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DJI preventing Isis from weaponising drones by adding Syrian and Iraqi no-fly zones

DJI Phantom 4
DJI have secretly updated their geofencing system to block off large areas in Syria and Iraq, presumably to prevent terrorists from weaponising drones Dan Blows
The world's leading consumer drone manufacturer, DJI, has quietly updated its geofencing software to prevent people from flying its drones across many areas in Syria and Iraq, presumably to prevent extremists like Islamic State (Isis) from weaponising unmanned aerial vehicles (UAVs).
DJI's Go app is a companion mobile app used to control its flagship line of Phantom quadcopter drones. As previously reported, Go contains a geofencing system called 'GEO' that sends drone pilots real-time information about temporary flight restrictions, as well as cautions about flying drones in restricted areas around airports, prisons and power plants.
If a user tries to get a DJI drone to take off in a restricted area, the drone will refuse, to the extent that the Chinese drone manufacturer now has to deal with tons of paperwork from companies requesting exemptions to the rule – such as companies inspecting aircraft for structural problems at airbases.
Kevin Finisterre, of US-based anti-drone technologists Department 13, tracks no-fly zones around the world. After noticing that DJI had updated the Go app, he contacted the Register and created an open access Google Earth map so that anyone can see where the no-fly zones are located.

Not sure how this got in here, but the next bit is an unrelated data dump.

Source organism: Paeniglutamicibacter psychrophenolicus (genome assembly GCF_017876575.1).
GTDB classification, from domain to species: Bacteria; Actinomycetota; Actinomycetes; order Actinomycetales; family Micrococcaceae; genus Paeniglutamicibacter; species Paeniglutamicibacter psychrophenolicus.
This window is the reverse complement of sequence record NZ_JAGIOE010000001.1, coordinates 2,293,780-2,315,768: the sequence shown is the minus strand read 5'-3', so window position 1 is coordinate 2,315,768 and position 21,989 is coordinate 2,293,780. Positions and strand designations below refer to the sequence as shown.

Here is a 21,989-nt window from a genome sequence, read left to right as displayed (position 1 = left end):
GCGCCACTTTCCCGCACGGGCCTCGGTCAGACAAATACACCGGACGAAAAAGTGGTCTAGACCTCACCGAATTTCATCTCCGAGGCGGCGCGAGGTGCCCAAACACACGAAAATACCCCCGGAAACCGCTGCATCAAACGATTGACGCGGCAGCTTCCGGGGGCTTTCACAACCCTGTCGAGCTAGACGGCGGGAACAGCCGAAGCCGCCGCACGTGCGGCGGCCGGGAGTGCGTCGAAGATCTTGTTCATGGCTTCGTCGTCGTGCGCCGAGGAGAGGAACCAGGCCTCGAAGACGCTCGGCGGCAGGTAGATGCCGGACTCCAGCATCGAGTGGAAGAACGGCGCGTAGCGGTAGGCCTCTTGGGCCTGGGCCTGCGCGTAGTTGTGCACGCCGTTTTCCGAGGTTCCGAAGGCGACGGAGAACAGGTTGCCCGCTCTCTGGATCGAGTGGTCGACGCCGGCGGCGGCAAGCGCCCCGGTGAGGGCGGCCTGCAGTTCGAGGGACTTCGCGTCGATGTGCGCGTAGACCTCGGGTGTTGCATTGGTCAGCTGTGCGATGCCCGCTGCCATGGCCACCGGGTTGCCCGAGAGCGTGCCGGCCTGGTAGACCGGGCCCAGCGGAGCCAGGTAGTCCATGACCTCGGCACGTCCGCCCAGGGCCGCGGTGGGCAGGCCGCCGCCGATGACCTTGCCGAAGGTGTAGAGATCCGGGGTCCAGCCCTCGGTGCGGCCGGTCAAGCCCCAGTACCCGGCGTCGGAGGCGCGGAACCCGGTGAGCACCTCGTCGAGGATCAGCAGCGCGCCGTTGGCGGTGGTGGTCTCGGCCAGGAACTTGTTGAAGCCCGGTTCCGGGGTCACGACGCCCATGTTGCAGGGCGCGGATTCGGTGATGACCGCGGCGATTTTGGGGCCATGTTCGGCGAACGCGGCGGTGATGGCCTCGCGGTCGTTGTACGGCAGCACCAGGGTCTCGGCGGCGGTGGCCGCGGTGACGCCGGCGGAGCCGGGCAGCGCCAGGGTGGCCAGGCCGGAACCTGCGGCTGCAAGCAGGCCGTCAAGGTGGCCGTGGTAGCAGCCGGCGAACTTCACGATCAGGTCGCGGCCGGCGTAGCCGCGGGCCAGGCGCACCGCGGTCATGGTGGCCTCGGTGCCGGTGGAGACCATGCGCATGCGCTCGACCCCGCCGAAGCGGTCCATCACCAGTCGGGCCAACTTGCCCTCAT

Google Earth map showing new no-fly zones
The no-fly zones mapped out on Google Earth by Kevin Finisterre, Department 13Google Earth / Kevin Finisterre
The new no-fly zones in Syria and Iraq were added to the software between 25-27 February, which was around the same time that US-backed Iraqi military units were mounting an offensive against Isis in Mosul.
A glance at the map (which you can download by right-clicking this link, saving to your computer and opening the file in the Google Earth software program) shows that large chunks of Syria are now no-fly zones, from its airports and air bases all the way down to civilian areas. This would seem to indicate that DJI may have been pressured by the US and Nato into preventing terrorists from using drones as a tool of war.
A DJI spokesperson told IBTimes UK: "DJI makes products purely for peaceful purposes, which is how the overwhelming majority of pilots use them, and we deplore any use of our drones to bring harm to anyone. Our geofencing system is designed to advise pilots of airspace restrictions, and was never intended to enforce laws or thwart people who want to misuse our products.
"Certain areas vital for aviation safety or national security are marked as restricted in our geofencing system, and we are constantly adjusting those areas to account for temporary conditions that create special restrictions, such as wildfires and major public events."
In 2016, the Pentagon issued warnings that Isis was starting to use drones, after an incident in Israel where Israeli police, customs border control and other security agencies intercepted multiple shipments of UAVs being sent into Gaza for Hamas.
And in January, Isis formally announced that it was establishing a new "Unmanned Aircraft of the Mujahideen" unit that would consist of drones modified and equipped with bombs. The extremists claimed that its UAVs succeeded in wounding and killing 39 Iraqi soldiers in just one week.
The US military has long been concerned with the danger of drones, to the extent that it carried out a military exercise using drones fitted with semiautomatic weapons against some tanks, and the drones won the battle.

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